Scott made the warning in a letter sent out Friday to the heads of the boards that oversee the state's 12 public universities. He urged university boards to join him in a "worthy battle" to keep tuition rates flat.
"I want to be clear on this: we absolutely will fight to hold the line on tuition in Florida," Scott writes. "This would be a tax increase on our families that must be stopped. We don't want a three percent increase or even a one percent increase in tuition on our students."
The letter could be seen as a prelude to a legal challenge.
The governor on Monday vetoed a 3 percent hike for the state's universities and colleges included in this year's budget.
But tuition could still go up for those students who attend state universities.
That's because university boards have the power to raise tuition as much as 15 percent a year regardless of legislative action. So far it appears unlikely that university boards would go along with that large of an increase.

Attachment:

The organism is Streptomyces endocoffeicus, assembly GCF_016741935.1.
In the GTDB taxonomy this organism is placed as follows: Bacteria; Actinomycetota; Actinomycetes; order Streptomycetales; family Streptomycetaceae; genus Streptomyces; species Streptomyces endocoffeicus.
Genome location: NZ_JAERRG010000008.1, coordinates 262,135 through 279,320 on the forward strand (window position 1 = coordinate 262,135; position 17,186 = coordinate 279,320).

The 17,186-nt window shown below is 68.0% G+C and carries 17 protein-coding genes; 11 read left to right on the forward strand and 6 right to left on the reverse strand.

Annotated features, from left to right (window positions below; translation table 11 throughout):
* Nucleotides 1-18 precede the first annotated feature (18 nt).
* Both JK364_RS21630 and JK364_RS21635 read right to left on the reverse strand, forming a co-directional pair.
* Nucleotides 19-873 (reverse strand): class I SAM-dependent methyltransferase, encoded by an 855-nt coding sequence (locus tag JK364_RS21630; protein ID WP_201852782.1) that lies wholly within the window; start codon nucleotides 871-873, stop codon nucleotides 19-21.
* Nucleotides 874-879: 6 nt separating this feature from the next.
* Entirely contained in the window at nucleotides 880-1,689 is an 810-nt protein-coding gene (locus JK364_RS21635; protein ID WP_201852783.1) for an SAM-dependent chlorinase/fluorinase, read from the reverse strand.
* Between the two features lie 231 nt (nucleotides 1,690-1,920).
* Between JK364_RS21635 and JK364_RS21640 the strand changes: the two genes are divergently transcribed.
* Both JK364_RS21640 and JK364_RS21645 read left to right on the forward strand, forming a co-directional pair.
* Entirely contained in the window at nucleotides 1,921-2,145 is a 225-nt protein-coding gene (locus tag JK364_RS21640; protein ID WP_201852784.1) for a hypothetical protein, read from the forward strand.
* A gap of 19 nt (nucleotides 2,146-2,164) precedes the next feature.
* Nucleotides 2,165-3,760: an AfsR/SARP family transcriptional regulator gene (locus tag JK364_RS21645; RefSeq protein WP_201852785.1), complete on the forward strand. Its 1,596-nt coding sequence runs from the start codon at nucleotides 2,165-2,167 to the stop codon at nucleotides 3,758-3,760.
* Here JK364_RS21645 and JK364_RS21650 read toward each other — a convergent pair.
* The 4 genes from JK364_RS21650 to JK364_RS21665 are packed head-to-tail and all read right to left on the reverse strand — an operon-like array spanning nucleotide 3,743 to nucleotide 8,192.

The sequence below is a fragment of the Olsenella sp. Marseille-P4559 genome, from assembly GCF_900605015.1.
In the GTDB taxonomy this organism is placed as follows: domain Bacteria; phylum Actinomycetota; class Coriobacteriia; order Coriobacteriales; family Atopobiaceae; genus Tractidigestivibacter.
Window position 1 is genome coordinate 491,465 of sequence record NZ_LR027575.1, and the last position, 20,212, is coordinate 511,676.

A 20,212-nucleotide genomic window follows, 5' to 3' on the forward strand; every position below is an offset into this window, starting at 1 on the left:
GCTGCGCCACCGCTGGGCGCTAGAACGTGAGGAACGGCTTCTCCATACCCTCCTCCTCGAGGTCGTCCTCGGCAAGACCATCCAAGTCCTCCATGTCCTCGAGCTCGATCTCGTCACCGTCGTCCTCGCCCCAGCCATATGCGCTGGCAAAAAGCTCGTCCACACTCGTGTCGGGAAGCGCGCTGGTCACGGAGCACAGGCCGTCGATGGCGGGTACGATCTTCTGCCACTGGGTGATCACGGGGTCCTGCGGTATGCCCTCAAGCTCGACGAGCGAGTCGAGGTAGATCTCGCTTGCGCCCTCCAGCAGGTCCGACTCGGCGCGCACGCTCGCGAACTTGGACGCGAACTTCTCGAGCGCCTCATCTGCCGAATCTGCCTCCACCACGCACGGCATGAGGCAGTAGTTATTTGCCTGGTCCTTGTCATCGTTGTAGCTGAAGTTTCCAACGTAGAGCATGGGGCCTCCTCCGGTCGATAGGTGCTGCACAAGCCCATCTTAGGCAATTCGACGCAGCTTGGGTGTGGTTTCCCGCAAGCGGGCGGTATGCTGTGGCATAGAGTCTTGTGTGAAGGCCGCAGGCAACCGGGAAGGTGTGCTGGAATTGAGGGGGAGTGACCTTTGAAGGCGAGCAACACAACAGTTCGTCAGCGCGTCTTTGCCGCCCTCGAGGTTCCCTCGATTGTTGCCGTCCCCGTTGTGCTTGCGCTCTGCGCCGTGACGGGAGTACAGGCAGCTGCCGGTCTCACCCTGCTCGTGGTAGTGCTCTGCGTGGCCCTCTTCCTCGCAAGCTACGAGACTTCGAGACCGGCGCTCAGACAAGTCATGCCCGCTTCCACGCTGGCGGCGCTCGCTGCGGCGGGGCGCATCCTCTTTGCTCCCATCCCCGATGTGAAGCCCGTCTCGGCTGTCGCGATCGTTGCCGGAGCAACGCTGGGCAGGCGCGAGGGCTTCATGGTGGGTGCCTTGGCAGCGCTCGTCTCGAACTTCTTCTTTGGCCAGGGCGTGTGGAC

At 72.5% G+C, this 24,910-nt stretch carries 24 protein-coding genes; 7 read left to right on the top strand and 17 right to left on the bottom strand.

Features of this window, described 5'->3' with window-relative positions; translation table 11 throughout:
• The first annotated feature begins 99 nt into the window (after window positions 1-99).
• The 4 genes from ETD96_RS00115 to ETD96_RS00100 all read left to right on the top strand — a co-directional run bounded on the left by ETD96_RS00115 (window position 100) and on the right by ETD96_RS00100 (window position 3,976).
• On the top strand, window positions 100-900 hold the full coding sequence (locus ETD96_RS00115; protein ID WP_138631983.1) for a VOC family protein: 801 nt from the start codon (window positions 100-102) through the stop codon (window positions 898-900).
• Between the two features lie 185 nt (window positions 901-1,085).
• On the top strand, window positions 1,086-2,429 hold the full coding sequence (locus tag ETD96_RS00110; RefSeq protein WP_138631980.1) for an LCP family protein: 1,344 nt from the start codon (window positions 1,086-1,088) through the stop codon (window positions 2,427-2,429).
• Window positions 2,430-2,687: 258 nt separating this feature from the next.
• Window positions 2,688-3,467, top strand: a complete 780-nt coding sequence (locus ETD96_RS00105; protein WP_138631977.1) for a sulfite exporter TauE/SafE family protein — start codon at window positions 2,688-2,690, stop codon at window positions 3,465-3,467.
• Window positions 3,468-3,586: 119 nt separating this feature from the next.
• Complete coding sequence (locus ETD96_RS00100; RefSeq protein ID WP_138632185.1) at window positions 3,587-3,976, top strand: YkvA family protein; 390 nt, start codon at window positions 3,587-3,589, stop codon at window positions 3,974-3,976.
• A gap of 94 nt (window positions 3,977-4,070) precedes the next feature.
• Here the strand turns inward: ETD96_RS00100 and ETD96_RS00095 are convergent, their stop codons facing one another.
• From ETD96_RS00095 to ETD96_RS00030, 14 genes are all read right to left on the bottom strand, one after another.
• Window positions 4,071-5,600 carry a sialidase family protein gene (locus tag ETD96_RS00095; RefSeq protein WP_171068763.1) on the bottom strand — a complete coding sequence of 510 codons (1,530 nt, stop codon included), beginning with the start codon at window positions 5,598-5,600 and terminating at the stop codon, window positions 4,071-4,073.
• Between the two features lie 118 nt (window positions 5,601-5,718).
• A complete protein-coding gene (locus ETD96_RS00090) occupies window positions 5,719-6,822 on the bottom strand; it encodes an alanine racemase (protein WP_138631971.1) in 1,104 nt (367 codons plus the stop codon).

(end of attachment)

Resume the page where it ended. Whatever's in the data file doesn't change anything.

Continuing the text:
A separate law, however, mandates that tuition goes up automatically by the rate of inflation is there is no increase in the budget. That means that tuition could still go up 1.7 percent this fall.
That law, however, is silent on what happens if the governor vetoes the hike. The Scott administration maintained earlier this week that the law is vague.
There have been ongoing discussions among lawyers involving the Legislature, the governor's office and the state university system about how to interpret the law.
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